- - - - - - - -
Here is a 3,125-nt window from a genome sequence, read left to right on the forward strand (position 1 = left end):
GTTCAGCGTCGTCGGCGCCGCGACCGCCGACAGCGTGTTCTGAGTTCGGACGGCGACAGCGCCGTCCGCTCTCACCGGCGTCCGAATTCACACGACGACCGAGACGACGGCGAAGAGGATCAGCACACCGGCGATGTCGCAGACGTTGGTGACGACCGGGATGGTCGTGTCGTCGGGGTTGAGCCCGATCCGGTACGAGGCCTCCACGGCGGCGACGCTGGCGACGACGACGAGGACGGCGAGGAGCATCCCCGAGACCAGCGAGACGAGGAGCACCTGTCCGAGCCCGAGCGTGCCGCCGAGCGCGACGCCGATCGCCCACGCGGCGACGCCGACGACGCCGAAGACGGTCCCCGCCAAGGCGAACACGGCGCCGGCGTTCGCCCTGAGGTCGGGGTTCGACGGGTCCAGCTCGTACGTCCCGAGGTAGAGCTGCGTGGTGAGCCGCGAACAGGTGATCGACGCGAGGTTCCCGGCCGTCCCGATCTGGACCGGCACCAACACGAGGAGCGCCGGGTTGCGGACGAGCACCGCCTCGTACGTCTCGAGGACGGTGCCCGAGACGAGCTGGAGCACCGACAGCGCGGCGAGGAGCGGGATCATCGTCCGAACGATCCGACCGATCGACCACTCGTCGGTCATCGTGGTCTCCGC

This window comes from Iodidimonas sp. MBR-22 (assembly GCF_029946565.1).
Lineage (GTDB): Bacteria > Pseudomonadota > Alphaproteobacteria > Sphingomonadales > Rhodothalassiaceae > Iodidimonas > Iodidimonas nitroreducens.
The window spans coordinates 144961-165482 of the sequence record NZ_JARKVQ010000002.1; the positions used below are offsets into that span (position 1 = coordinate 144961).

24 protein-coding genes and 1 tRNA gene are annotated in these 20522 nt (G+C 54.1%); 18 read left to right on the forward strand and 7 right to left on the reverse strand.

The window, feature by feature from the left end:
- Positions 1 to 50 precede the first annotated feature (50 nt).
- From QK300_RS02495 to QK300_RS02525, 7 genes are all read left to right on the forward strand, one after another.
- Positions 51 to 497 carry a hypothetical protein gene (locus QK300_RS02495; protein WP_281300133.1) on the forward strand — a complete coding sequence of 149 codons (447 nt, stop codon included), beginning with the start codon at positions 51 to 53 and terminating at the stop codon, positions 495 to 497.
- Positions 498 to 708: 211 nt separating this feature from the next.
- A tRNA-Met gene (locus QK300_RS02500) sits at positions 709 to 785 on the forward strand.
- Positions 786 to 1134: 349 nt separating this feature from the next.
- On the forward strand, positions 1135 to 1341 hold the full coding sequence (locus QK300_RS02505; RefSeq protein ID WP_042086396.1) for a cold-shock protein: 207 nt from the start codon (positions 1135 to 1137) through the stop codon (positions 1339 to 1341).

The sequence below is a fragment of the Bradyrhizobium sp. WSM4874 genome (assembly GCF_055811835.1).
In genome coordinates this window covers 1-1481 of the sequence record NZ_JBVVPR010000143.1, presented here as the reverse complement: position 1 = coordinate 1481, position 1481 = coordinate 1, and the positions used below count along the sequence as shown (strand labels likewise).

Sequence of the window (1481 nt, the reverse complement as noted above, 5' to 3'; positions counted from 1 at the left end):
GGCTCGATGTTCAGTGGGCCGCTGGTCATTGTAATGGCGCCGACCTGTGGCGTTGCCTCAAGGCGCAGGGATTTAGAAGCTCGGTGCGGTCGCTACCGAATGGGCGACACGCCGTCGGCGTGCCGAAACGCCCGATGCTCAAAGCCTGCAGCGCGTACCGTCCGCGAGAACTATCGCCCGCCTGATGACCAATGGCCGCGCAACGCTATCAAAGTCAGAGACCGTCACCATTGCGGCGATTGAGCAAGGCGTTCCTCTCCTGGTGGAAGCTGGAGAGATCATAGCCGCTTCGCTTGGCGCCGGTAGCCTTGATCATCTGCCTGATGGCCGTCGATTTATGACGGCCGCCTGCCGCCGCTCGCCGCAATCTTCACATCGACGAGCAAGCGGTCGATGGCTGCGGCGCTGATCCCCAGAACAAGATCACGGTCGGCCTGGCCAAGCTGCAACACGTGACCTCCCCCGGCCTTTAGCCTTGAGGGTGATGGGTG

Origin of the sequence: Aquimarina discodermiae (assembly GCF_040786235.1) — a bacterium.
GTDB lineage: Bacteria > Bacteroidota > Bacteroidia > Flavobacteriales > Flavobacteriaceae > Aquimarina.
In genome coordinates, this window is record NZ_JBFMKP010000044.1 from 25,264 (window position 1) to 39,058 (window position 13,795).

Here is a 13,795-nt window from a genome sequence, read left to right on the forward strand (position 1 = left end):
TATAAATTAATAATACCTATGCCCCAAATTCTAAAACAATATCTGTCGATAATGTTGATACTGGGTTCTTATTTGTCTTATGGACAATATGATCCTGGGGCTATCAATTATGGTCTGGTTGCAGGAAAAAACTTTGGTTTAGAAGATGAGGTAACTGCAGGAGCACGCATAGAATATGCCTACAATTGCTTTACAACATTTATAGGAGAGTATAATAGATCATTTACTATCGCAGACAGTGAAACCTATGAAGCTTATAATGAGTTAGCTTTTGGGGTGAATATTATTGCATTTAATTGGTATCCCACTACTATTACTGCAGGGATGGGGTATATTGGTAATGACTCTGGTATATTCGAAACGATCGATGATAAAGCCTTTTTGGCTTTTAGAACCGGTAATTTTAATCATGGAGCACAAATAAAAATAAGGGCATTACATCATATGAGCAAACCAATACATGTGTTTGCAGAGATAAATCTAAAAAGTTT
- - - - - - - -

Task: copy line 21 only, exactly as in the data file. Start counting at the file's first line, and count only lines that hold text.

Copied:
In genome coordinates, this window is record NZ_JBFMKP010000044.1 from 25,264 (window position 1) to 39,058 (window position 13,795).